Inspections, codes under review after Berkeley balcony collapse
Berkeley officials released a report this week that confirmed wood beams with "significant rot and decay" contributed to the collapse of an apartment balcony last week that killed six and injured seven more.
The Berkeley Building and Safety Division proposed new construction and inspection regulations that might prevent future accidents. State housing officials also said they might consider changes to California’s building code, The Los Angeles Times reported.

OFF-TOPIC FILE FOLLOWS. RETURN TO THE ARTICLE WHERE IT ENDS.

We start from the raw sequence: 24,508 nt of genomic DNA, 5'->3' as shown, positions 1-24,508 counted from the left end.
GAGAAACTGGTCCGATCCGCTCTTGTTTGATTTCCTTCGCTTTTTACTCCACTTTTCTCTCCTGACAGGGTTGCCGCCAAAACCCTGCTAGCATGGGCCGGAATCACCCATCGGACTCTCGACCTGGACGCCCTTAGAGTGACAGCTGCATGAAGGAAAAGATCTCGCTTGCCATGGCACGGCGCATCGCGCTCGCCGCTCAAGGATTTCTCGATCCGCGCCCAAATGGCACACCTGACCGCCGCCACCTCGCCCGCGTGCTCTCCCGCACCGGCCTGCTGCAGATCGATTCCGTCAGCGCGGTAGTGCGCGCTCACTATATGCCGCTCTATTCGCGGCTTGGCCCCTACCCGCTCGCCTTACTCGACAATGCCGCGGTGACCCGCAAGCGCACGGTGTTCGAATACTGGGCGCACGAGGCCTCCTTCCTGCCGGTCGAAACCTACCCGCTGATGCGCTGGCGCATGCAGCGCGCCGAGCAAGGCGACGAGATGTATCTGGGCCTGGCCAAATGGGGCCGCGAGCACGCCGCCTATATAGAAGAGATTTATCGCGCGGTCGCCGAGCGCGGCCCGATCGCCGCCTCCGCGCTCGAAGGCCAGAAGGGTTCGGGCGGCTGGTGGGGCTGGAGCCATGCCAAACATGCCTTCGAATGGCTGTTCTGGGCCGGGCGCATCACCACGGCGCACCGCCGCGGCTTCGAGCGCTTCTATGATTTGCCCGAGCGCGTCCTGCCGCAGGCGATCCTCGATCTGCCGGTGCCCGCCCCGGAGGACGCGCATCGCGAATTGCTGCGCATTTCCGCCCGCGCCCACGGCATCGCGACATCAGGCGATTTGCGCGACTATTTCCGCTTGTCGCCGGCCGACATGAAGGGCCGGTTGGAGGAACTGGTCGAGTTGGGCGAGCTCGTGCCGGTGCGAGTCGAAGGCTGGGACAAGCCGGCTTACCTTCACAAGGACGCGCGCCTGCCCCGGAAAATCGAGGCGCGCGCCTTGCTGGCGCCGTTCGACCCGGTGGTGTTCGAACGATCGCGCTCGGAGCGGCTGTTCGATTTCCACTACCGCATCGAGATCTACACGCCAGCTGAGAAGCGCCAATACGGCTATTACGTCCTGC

The Berkeley report said inspectors found no building code violations, but discovered flaws in the code itself that could mean balconies across the state might not be safe.
The LA Times quoted a lawyer who pointed out that building to code doesn’t guarantee that an accident won’t happen in the future. "Whenever there is dry rot, that means somebody didn’t do something right," the lawyer said.
State code, for example, does not call for an inspection of a balcony’s waterproofing as it is constructed. The rules proposed by the Building and Safety Division would require multi-unit building owners to have balconies, stairways and elevated decks inspected every five years.
Read the proposal here.